The Public Utilities Regulatory Commission (PURC) granted GRIDCo a tariff increase of 13.5 per cent.
However, considering the rate of inflation and depreciation of the Cedi, the real value of the new Transmission Service Charge (TSC) is 10.83% less than its value in December 2011, when the last tariff review took place.
GRIDCo assures all Ghanaians that the 13.5 per cent increase in the TSC granted the company out of the 39.89% per cent we proposed to the PURC will not affect the quality and reliability of service delivery to our customers in the short term. In the medium-to-long-term, however, it will, if the automatic tariff adjustment mechanism is not implemented to enable us recover the costs of operations and network strengthening.
GRIDCo’s Proposal to PURC
In our submissions to the PURC for a review of the transmission tariff we stated that we needed an increase to financially sustain GRIDCo’s electricity transmission business and to ensure the continued viability of the company. Our rationale for requesting the increase was as follows:
I. Increase in Operations and Maintenance Costs of power transmission due to rapid expansion of the network and increases in costs of inputs required for the maintenance of the national interconnected transmission system.
II. Investments to replace obsolete power system equipment and reinforce transmission network for increased reliability of power supply.
III. To service repayments of loans, most of which are commercial loans contracted for capital works associated with the network expansion.
IV. Escalation in the cost of loan repayments due to the depreciation of the cedi.
As a national transmission utility we are fully aware of our responsibilities and how our services ensure economic development and security across our frontiers. The demand for electricity is growing at more than eight per cent per annum. Our projections indicate that the country’s requirements for electricity will hit 2,764.2MW in 2015 compared to the 2013 projection of 2,016MW.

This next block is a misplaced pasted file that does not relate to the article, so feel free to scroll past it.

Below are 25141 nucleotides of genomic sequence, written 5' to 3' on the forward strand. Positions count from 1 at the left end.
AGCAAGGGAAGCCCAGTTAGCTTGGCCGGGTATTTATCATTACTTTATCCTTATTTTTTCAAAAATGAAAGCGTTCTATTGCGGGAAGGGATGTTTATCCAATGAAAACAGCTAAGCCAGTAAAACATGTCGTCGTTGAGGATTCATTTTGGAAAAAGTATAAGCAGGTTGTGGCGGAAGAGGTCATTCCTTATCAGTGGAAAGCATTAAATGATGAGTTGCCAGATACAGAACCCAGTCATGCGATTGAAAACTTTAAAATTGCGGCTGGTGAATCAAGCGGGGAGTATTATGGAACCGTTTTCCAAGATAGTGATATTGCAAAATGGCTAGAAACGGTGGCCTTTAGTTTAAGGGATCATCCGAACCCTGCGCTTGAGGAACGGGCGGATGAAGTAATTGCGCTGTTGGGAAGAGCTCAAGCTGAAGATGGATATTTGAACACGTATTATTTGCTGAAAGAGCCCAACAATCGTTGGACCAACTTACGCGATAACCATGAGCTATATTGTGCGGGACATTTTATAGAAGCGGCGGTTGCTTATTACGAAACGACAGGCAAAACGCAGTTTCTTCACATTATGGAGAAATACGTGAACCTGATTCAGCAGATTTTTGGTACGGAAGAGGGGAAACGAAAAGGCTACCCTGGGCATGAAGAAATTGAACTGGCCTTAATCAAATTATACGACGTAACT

If we do not double our investments in the transmission system in particular and the power sector in general, we would soon run into problems associated with weak transmission infrastructure, which could manifest themselves as poor voltages and inability to evacuate bulk power even if generation of power is adequate.
Imagine having a corn mill in a village around Garu Tempane at the furthest end of the power system which is likely to suffer low voltages and cannot operate. We must therefore be in a good position to complete a number of projects lined up to efficiently evacuate all the power generated and also meet the Regulators’ compliance targets.
Our substation equipment generally have a lifespan of 30 years and it is about time we replaced a number of these to enhance reliability of services. Inspite of our challenges as a transmission utility our network is one of the most efficient on the continent, operating at 98.67 per cent availability.
We intend making this better. We will not rest on our oars but continue to pursue an aggressive modernization and expansion of the transmission network, build loops and create redundancies in order to have the electric grid of the future where customers will not experience outages because of problems in the transmission network.
Ultimately, by 2017 we hope to add nearly 2, 000 kilometres of transmission lines to the existing 4,500km and 19 substations to the to the existing 50 at an estimated cost of US$633 million.
We have already seen improvements in reliability of supply following our quest to reinforce and modernize the transmission system to ensure increased reliable transmission of power to meet the growing demand for electricity from customers. So far this has been made possible through commercial loans and revenue from the tariff since 2010.
We strongly recommend that the Automatic Tariff Adjustment mechanism should be implemented to ensure that we become financially viable and service our debts.
In conclusion we state that the new Transmission Service Charge is grossly inadequate therefore GRIDCo may have to scale down system reinforcement projects as it will be unable to secure the necessary funding.
GRIDCo workers are very enthusiastic to build a robust transmission network comparable to the best of networks in the world. We need the support of Ghanaians to enable us deliver on our mandate and serve better the interest of the Shareholder – the People of Ghana. This would be possible when we have realistic and economic tariffs not only for GRIDCo but for all other entities in the power sector.
Albert Kwesi Quainoo
HEAD, PUBLIC RELATIONS
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